I often wonder if these bulls would not have been better off out in a pasture chasing cows than they were standing in a stall with very little exercise, I know I feel better and have less aches and pains when I have been active.
 

Avalon

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KNERSIE":3a4p0twg said:
All this talk about structure and the ability to "travel" is quite hilarious seen in the light of the structural soundness of the clubcalf sires.

You and ausie cowgirl make good points. However, a problem has developed in the US showrings. (MONEY).
Some of these kids get upwards of 150,000 us dollars for their steers at major steer shows such as Ft. Worth. At the very top it has turned into who you know and how much did it cost to get there. Academics will say one thing then do another when judging. I'm going to estimate that at at least 50% of the judges over here have no idea what proper finish feels like. They get the job because big money clamours for it. It's a dirty business but it is also a cottage industry for even those who sell steers to the first jock that comes on their place and makes an offer.
As far as soundness, They may not care in the showring but if I do not think they are sound, not only will they be casturated but they will never make it into the hands of a kid to show. Our local show does expect them to be properly finished for their age with proper muscling. Soundness and pretty should only put the over the top.
See there are a bunch of average steers around. If they want to be above they need every good feature they can get. The US cattle market is so enormous that there is room for a bit of everything. Not saying its perfect animal science (it's just showing). In a lot of regards its like DOC states. "It's a beauty contest to see who can fit the best". I hope that explains a bit about why we do what we do.
 

show steer up

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I’m not a fan of the white calf, but you have to look at what your goals are. Would he have a chance to make market and bring in a pretty penny? If that be the case then give him a go, you never know he might just do better than everyone thinks.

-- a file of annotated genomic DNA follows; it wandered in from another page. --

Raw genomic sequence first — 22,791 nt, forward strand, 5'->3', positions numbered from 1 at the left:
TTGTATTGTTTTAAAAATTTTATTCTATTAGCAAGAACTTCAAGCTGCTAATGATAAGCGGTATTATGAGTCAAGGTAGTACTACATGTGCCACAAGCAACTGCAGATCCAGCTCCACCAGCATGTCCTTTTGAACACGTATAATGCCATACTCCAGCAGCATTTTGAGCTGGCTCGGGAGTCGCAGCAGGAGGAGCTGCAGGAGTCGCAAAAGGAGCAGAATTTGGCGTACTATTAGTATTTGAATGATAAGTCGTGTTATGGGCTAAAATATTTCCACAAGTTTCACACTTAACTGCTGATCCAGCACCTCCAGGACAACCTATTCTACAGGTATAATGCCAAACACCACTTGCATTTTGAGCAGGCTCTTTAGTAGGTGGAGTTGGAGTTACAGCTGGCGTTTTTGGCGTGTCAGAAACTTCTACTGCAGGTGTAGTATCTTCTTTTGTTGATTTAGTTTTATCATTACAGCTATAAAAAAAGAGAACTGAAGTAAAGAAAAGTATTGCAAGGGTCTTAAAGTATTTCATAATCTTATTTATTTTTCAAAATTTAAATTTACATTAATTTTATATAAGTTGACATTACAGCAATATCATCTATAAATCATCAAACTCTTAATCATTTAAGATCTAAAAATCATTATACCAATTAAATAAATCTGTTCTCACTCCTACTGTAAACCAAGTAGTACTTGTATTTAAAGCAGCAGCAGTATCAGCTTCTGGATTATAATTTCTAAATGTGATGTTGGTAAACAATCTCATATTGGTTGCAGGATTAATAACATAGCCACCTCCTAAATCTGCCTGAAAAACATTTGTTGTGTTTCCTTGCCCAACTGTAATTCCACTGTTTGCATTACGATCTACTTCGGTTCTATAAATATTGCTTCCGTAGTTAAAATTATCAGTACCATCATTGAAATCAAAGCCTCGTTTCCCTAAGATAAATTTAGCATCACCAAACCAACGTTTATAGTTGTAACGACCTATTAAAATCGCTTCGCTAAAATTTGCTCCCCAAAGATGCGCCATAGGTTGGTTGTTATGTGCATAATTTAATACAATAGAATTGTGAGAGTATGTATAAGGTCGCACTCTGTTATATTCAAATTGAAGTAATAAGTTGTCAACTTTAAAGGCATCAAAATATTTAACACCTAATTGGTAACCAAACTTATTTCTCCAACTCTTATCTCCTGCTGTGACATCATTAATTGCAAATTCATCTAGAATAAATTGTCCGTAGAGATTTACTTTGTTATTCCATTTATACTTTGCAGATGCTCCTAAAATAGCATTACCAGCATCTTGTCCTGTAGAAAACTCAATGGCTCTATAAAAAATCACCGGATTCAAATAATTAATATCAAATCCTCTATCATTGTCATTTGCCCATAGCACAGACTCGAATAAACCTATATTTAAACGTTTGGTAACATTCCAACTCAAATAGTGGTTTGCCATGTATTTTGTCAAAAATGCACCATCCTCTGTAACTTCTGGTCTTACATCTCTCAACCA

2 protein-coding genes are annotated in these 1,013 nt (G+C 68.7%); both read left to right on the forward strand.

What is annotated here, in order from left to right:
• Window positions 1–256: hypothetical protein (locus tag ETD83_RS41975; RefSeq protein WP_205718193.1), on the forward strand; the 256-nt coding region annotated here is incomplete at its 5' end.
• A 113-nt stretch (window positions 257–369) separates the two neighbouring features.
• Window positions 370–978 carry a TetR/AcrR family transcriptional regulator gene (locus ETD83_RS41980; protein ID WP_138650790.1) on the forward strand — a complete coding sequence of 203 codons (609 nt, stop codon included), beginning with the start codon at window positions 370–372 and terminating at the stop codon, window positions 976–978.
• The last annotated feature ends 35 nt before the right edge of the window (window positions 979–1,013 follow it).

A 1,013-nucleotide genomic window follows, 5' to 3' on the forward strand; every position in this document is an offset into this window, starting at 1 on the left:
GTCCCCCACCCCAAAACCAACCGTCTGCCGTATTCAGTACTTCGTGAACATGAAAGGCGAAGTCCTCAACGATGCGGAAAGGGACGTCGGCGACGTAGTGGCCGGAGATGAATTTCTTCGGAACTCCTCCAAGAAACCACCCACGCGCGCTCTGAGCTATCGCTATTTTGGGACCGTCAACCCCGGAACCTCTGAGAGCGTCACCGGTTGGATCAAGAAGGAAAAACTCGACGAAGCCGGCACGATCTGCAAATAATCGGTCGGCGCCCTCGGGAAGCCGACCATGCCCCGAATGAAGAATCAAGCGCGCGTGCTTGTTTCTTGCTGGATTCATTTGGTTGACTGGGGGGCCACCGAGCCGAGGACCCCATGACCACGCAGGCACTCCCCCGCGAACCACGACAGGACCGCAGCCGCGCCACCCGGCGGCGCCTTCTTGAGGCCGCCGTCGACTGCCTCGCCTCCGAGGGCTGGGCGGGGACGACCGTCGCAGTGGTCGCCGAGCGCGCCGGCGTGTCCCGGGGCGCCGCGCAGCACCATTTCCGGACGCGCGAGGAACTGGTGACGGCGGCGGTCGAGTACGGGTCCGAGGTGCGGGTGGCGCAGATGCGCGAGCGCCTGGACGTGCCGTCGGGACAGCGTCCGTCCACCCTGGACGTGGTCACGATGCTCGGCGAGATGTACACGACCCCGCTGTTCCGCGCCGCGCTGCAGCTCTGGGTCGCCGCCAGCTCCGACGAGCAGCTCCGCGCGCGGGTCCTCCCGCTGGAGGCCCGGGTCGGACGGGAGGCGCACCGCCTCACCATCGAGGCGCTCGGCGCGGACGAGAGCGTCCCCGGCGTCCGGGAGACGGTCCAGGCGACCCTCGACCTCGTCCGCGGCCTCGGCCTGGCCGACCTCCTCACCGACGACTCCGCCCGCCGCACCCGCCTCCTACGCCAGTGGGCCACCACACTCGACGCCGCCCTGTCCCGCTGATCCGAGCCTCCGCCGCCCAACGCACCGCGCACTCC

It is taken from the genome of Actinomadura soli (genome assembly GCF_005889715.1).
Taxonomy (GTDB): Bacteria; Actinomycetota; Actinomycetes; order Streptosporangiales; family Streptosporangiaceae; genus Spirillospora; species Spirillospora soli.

I don’t like how he slopes off the rear. Tail set is fine, but I also do not like the way he breaks in the shoulders.

also, being white he will be a pain in the butt to keep clean. My personal opinion........I don't think he would be worth the extra hard work. I would get an easer and cheaper feeding calf.
hope this helped :)
 

Cowboy 2.0

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A structurally unsound calf cannot move around the feedlot. They are in pain and would rather lay down than get up and eat. Therefore they don't gain.
 

Cowboy 2.0

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aussie_cowgirl":274uf3my said:
Also snider how would you like it if i referred to the US as 'yank-land'. Please be a little more considerate.

We're from the south darlin'. You can gladly refer to us as rebel-land though.
 

aussie_cowgirl

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Cowboy 2.0":1mzhcw50 said:
A structurally unsound calf cannot move around the feedlot. They are in pain and would rather lay down than get up and eat. Therefore they don't gain.

I've worked on a feedlot cowboy. What I meant was if he's a little post legged, sickle hocked, cow hocked, roach, dip back what ever it doesn't matter if he walks around ok. If he physically can't move then that obviously is a problem. They only gotta live to 18mths. If they can walk onto the truck to go to the abs then they walk good enough. If feedlots were strict on structure they'd have no animals to fatten because the reality is a steer is a steer for a reason. And a heifer sent to the feedlot is there for a reason also.

North south doesn't matter to me. All I want is some common respect. It seems lately on this board to ask for some respect is asking too much.